• Some difficulties ensued in the following years of commercial Landsat operations. EOSAT's control over the conditions of data sales were constrained by provisions in the 1984 Act. EOSAT could only sell unenhanced Landsat data to protect the value added vendors and could not provide favorable prices to selected customers in order to ensure nondiscriminatory access to the data. To compensate, EOSAT substantially increased Landsat data prices and severely restricted the redistribution of the data by their customers. Scientists and educators found the data difficult to impossible to afford for research and teaching. Data sales to academic institutions dropped dramatically.

• Following to a contentious commercialization effort, the Land Remote-Sensing Policy Act of October 1992 reversed the 1984 decision to commercialize the Landsat system. The 1992 Policy Act identified the continuity of Landsat data as the fundamental goal of the legislation and created a new "Landsat Program Management" under NASA and DoD leadership. Due to difficulties with the Landsat-7 development program, DoD withdrew from the Landsat Program Management in early 1994.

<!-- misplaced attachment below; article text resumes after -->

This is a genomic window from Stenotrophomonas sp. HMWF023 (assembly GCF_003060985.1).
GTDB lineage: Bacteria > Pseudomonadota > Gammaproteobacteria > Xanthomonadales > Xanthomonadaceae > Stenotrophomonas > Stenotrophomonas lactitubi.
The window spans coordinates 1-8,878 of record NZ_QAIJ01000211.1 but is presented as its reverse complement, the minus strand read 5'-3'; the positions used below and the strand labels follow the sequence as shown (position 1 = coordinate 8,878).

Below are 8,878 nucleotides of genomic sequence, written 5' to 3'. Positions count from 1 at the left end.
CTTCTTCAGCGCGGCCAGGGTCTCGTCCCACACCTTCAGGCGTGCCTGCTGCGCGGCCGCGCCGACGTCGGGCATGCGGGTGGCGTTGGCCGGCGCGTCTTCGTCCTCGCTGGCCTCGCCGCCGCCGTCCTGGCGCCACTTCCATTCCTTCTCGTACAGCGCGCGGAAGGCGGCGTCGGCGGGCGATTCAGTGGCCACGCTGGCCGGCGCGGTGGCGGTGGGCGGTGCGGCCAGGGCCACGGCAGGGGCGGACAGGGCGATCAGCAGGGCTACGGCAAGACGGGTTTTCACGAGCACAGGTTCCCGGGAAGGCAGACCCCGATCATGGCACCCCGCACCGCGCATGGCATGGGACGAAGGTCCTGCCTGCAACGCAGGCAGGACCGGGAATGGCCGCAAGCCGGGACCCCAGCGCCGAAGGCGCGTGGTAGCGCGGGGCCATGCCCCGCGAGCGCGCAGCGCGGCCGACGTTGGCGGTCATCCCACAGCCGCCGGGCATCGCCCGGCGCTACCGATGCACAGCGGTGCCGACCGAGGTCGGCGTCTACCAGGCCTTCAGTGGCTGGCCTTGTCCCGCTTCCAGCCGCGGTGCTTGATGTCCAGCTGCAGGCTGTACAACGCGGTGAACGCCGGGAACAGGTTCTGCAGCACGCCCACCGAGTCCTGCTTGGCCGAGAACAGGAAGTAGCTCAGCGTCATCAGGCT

In spring 1994, the Landsat-7 program was restructured and in May 1994 it was put under joint NASA/NOAA/USGS management by Presidential Decision Directive, with NASA responsible for the development of the LS-7 spacecraft, instrument, and ground system; NOAA is responsible for LS-7 S/C and ground system operations; and USGS responsible for maintaining the national archive of LS data and data distribution to the user community. The EDC (EROS Data Center) of USGS is prime US receiving station of LS-7 data. 22)


Landsat Program Event/Action

Sept. 21, 1966

The Department of Interior (DOI) announced that an Earth Resources Observation Satellite (EROS) Program was being initiated to gather data about natural resources from earth-orbiting satellites carrying remote sensing observation instruments.

July 15, 1968

An interagency Earth Resources Survey Program Review Committee was established with participation from USDA, USN, ESSA (NOAA), USGS, and NASA

Aug. 16, 1969